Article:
ina otzko . alois späth
This double exhibition brings the landscape photographs of Norwegian artist Ina Otzko, who has now made southern Italy her home, together with those of Berlin sound artist Alois Späth. Whereas Otzko, in her project LEVIATHAN, approaches a sleeping volcano by means of Polaroid photography and enters into a discourse about man’s civilizing responsibility toward natural resources, Späth makes use of pictures of water and a tree as an opportunity for an aesthetic reinterpretation of that which is found at hand.
20 June 2017 – 29 July 2017
On 20 June beginning at 7 p.m. all are invited to the opening reception at the gallery. The zither duo Sarah and Tabea Wurmer, Munich, will be performing the compositio „spheres & associations“ by Alois Späth for zither and elektronics. The artist Alois Späth will be present.
The following works are presented in the show:
The basic material for the exhibited 21 fine art prints from the Series LEVIATHAN by Ina Otzko is the complete series of 78 framed (25 x 20 cm) Unique Polaroid 600.
The photographic approach is dedicated to the crater of the dormant Vulcano Solfatara located within the Regional Park of Campi Flegrei in the municipality of Pozzuoli, north of Naples.
“Truth also is the pursuit of it: Like happiness, and it will not stand. Even the verse begins to eat away In the acid. Pursuit, pursuit; A wind moves a little, Moving in a circle, very cold. How shall we say? In ordinary discourse — We must talk now. I am no longer sure of the words, The clockwork of the world. What is inexplicable Is the ‘preponderance of objects,’ The sky lights Daily with that predominance And we have become the present. We must talk now. Fear Is fear. But we abandon one another.” Leviathan, From New Collected Poems by George Oppen (1908–1984).
The project Leviathan looks at the challenging position of our shared responsibility in the sustainability of life versus the increased corporate and private ownership of Earth’s assets. Social hierarchy and financial power appear to separate us more than ever as deplenishing resources inversely counter the number of human beings on our planet. It begs the question: Does Earth need human beings? If the answer is positive, then how can we change our supposedly inevitable course to enable survival? “What happens to us may depend upon three causes: upon accident, upon fate, upon free will” suggests Gurdjieff in Ouspensky’s In Search of the Miraculous.
The more fine-tuned our body is, the more deeply we perceive ourselves and others. With endless access and aggressive use of available digital information, what makes us choose one thought or deed over another? On another level, how does power and freedom (which don’t often sit well together) challenge our contemporary and social responsibilities at the same time as glossing over the contradictions between the sustainability of human life and nature’s ecosystems? Furthermore, how do our thoughts affect our identity, behaviour and the inherent individual responsibility we have vis a vis our surroundings?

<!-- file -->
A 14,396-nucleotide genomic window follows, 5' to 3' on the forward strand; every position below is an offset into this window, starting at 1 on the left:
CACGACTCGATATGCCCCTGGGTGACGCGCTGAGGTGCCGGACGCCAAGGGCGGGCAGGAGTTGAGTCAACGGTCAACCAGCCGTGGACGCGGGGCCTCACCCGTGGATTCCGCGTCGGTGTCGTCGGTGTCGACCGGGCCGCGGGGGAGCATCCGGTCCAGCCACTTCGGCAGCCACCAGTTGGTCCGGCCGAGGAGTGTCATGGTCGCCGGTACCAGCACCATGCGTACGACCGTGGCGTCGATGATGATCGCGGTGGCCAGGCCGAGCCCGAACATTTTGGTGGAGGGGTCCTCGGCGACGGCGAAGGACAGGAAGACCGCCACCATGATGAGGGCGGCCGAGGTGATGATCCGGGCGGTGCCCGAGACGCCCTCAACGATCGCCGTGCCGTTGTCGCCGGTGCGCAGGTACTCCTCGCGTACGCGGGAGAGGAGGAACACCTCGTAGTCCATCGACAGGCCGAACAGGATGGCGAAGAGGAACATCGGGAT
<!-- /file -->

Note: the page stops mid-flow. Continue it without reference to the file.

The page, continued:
With the exception of the sound for the piece Mein Herz Es Dampft, Alois Späth doesn’t present any sound, sound installation or musical composition: he offers only purely visual art. Thus Späth is stepping out from the cycle of what is expected of him as a sound artist, just as he does a zig zag out of the loop of self-definition from a planned change in direction.
After “still-caught-in-a-loop” mirroring– and repetition techniques were used to obtain an abstract motif in the picture Götter, the technique and the form – and thereby the content that the picture communicates – changes in Baum(Sequenz) and Welle (Triptychon):
In Baum(Sequenz), four photos of the same framing of branches moving in the wind are lain on top of one another – and the condensed moment of a video recording is created. It is, however, not a timeless moment: the movement – unlike in his sound installations – does not circulate and has been artificially/artistically enclosed. The form breaks out; movements branch off in different directions and thereby virtually compress the broad, light blue expanse of the sky into a flat, light blue surface or wall.
The piece Welle (Triptychon) combines three photographs, each of which shows a section of a dam. Seen individually, the three pictures are unaltered nature photographs. Combined as a triptych and through their conscious placement within this triptych, however, the artistic intervention can be recognized. The artist is concerned with form, with continuation, with repetition or non-repetition (by deviation) of form, and lets the images themselves reflect on these phenomena through their own rhythm and the concentration and equalization of the wave lines in them. This process occurs in front of a black background, and its closeness to audio waveforms, and thereby to sound, is not difficult to recognize.